It was a regular and busy day in the city of Los Angeles.
In my building, everyone is rushing everywhere, and they are all moving fast. Every day, I hear pagers go off almost every minute.
All you can hear is the beeping monitors and the sound of ambulances racing through the busy streets to get those who seek medical attention into the hospital.
The Los Angeles Hospital. It has one of the lowest death rates in all of California and is known to have the best doctors too.
I’ve worked here for years, my name is Doctor Adam Ramirez.
The people of this city all rely on us to help them and save their lives. Once they have entered this building, full of brightly lit rooms and hallways, it is up to us to do everything and anything we can to help them.
My pager went off and I heard the scurrying of feet just on the other side of the door as the doctors rushed outside to meet with the incoming ambulance. The sirens got louder as it got closer and it got here faster than I have ever heard an ambulance come in before.
When the ambulance arrived, the EMT’s and paramedics explained that someone called and said they had found this man in his car, unconscious. He had driven into a ditch and suffered severe injuries. They then put the wounded man on a gurney and immediately took him into surgery. After several hours in the operating room, he finally got out of surgery. The only thing was, he didn’t wake up like he was expected to. Nobody knew his identity either, the injuries to his face made him unrecognizable. There was no kind of I.D. found on him at the time and the car was totaled. So they called him a John Doe. This John Doe could not breathe on his own so a ventilator was plugged in and he got hooked onto it.
After a while, I hear what sounds like the entire building shutting down and it sounds like there was a rush hour going on just outside on the street. All the cars were starting to honk frantically. I hear their tires screech and I can hear people out on the street yelling at one another. The power had gone out. There was complete darkness in the city except for the faint glow of the moonlight, which was barely shining because of the clouds that were covering it. It was almost pitch black in the hospital. I could barely make the outline of someone walking by. It was silent for a moment until Dr. Anderson spoke out. “Alright everybody, stay calm and stay in your rooms, I am sure the power will come back on shortly. In the meantime, doctors and all staff, there is a large bin of flashlights here. Grab one and get to the patients who were hooked onto anything that was keeping them alive and hurry, but be aware of your surroundings.”
The patients who are hooked onto the ventilators..
It’s the only thing keeping them alive. Without the power, the ventilators will not work. There are only a few patients on a ventilator in this hospital, but without it, they will die. By the disappointed sighs I heard while passing rooms that had patients hooked onto a ventilator in them, I could tell some already had. I went into the John Doe’s room, but there were already doctors helping him in there.
I realized every patient was being taken care of so I raced outside to make sure no accidents had happened amid the power outage. The honking still continued, and it was almost pitch black. The only lights I saw were coming from the cars and the street lights were off due to the power outage. Among the car lights, I can faintly see something has happened a distance away. I can’t tell where and what it is coming from. I can only tell it seems to be about a block or two down, so I run over there. As I approach, I notice there had been a crash. As I walk towards the first two cars that had been hit, I noticed the car in front of those two was also hit. The one in front of that one too. There had been a pile up. It did not seem to be severe though and there were about 9 cars. I ran to the first car in the front and went down the row of cars quickly checking up on everyone. Everyone seemed to be fine and no one was severely injured. “Is everyone alright? Does anyone need some kind of medical attention? There is a hospital two blocks down, I can take you there and they will help you,” I yell out. No response. Then people slowly started to get out of their vehicles and there was a lot of chatter and the honking still continued. Everyone had exited the buildings they were in and are now standing outside. No one knew what to do. I look around and make sure that everyone is okay one last time and then run back to the hospital. I can barely see anything out here.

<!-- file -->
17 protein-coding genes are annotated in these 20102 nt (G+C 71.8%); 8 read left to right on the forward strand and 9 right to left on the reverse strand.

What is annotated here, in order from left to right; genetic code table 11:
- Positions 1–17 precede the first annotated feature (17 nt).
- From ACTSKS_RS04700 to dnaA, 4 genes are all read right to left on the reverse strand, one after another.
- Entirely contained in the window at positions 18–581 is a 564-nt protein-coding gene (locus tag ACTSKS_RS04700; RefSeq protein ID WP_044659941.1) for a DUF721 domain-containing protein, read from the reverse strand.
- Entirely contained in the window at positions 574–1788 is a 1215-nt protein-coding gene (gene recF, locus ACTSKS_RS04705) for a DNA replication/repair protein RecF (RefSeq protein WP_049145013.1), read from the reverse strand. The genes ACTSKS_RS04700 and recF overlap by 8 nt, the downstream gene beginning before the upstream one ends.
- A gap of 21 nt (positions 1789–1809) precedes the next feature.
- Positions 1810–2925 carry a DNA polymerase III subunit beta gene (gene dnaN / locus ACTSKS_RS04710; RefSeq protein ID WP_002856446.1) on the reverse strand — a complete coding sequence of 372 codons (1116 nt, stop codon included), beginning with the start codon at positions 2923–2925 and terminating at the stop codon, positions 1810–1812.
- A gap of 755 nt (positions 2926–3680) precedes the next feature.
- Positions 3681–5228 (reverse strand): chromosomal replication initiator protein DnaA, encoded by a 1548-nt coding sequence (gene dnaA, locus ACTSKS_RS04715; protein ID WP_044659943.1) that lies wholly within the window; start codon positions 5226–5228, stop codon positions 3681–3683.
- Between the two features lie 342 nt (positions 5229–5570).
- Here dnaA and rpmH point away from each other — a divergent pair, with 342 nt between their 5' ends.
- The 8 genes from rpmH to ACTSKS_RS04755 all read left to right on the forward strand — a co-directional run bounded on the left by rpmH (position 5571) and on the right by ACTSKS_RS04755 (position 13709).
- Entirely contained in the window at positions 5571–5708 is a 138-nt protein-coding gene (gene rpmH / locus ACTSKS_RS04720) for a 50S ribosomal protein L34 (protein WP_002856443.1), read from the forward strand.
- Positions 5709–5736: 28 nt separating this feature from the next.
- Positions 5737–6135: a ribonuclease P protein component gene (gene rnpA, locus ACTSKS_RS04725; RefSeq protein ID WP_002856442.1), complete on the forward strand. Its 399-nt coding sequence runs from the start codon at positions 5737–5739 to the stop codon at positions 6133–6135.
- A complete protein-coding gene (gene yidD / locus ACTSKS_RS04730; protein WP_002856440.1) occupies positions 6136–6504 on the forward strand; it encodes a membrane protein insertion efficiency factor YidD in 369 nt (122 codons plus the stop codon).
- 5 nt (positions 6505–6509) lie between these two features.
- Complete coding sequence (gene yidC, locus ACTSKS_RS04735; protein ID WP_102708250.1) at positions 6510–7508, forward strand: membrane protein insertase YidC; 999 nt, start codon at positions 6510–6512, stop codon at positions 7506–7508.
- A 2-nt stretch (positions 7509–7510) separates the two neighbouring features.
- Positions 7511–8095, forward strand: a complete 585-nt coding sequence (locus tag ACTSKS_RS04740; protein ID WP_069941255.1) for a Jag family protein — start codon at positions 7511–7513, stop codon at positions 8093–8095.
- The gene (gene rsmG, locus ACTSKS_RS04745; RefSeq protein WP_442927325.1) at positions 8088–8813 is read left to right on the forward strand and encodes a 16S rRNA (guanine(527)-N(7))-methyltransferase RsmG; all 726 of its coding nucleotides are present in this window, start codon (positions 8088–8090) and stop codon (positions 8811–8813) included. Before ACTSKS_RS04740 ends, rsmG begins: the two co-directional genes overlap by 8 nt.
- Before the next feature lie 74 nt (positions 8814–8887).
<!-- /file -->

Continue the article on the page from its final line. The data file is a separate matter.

It has probably been at least an hour now since the power went out. I enter the hospital where it is even darker than it is outside. I speed walk toward the John Doe’s room to see if he is still alive. I enter his room and there is no one in there, not even him. I sit down on the chair next to what used to be his bed, close my eyes and let out a deep sigh. Just then, I hear the power slowly come on. I open my eyes, but the room has changed. I could feel that I was laying on a cold metal table and then I saw Dr. Anderson and Dr. Leonard walk in. “Due to the power outage, we lost 7 patients who were on ventilators," Dr. Anderson stated. He then read the names off the list of fatalities, “Stacy Lopez, Matthew Sanchez, Mary Henderson, Michael Miller, Daniel Jones, Elizabeth Johnson, and because of an ID found in a wallet near the crash site a few months ago, one of our own, Adam Ramirez.” I had stood up when he said my name and I looked at him in confusion. “Doctor, I’m right here,” I say. Then I remember I did have my wallet that day, but I got distracted while driving and the last thing I heard was honking. I quickly turn around and I see myself, I was just laying there, lifeless, on the table.
I was John Doe.